Our Community?

I was interested to discover that some ex-MVPs were given notice when their award expired. I received no notice from from the award program. The first indication I had was when a download failed to resume when using my MVP MSDN account. I was on holiday in Paris with my girlfriend and was in the middle of downloading the Visual Studio 2005 Std SKU (she was not very happy).

The cynic in me suspects I was not notified in order to prevent questions being asked in a teleconference that had been scheduled. Whatever the reason - the broken download meant there wasn't going to be a new version TestDriven.NET released for a few weeks at least.

The first concrete evidence that I had not been re-awarded came when Jason Weber (who manages the Visual Studio Ecosystem product team) emailed me with the following:

As you know your MVP affiliation was not renewed this year. Based on
your current actions and community participation rate I can't award you
MVP status. I hope that you will harness your Visual Studio
extensibility passions and earn VSIP MVP status over the coming year by
integrating through public API's and supporting our community.

Also, I should let you know that almost everyone you and James Avery
have emailed work for me. My team is aware of our discussions and
they've been asked to direct your communications to me.

I can assure you that all APIs that I used are in fact public. What's more they are documented and have existed since Visual Studio 2002! The only person I emailed was my now ex-MVP lead Ben Miller. As far as I know, the only person James Avery had been in contact with was Josh Ledgard (way back in December). James was helping me find a way to prevent this from blowing up!

As I'm sure you can imagine - this one email destroyed any trust that had been established in our teleconference. Does anyone really expect me to join VSIP when the person who manages it treats his customers like this?


  • So, you weren't renewed because MS wasn't pleased you created a toolkit for vs.net express? So what Roy suggested was right?

    That would be a major blow for the MVP program and that would make the MVP program something I don't want to be associated with any longer. Microsoft shouldn't pick the people for the MVP award on business practises, but on how much they've done for the community.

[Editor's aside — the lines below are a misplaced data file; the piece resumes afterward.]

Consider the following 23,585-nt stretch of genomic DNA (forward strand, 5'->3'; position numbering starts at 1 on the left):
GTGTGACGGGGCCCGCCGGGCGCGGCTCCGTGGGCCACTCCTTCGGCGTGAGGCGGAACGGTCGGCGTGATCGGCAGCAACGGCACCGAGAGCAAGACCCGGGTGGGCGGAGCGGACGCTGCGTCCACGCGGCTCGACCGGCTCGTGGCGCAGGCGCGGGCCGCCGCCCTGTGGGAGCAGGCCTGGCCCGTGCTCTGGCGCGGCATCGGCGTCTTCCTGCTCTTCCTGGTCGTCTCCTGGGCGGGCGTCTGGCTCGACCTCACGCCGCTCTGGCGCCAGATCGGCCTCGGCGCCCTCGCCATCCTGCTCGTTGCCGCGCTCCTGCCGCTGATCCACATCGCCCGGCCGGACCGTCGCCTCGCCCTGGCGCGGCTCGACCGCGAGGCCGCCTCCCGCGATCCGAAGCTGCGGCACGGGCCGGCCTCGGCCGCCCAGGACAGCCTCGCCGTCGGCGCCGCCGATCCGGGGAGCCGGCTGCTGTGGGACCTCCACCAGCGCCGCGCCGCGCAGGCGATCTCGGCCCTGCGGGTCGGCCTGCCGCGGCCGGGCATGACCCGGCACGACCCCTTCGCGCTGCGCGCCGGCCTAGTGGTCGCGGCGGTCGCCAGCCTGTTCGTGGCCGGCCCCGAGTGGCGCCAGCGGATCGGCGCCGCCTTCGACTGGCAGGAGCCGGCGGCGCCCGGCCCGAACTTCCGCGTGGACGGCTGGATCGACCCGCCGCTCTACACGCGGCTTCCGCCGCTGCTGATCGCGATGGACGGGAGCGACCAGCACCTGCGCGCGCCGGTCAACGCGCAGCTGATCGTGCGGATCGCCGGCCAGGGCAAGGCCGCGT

• I'm sure I speak for lots of people when I say that whether your an MVP or not, we still value the work you do and your insights and ideas very much.

    Keep up the good work....


  • I'm with Frans on this. I'm sure this is something being discussed in the private newsgroups right now (haven't checked but I'll start something if it hasn't already been).

    I find the email snippet you posted quite interesting:

    "Based on your current actions..."

    What? That you decided to offer a commercial version of a tool to try to make some money? That's ludicrious.

    Also as you said, your tool uses public APIs to hook in that have been there for years.

    It's going to be interesting to how this shakes out and don't be surprised if you might see an MVP or two denounce their own award (much like how Marlon Brando and George C. Scott turned down their Academy Awards in protest)

    BTW I have a post on my blog now about my feelings on the whole thing and I'm 100% behind you.

  • Who defines "Our Community"?

    I for one do not define the .Net community by how MS grants MVP status.

    While "what is good for Microsoft" is often "good for the community", they are by no means one and the same.

    (I am not aware of the details of whatever specific toolkit is being discussed)

    Creating something for little or no charge that provides the critical features that would lead an MS customer to move from a free product to a paid product is clearly not good for MS. But this same something could be very good for the community.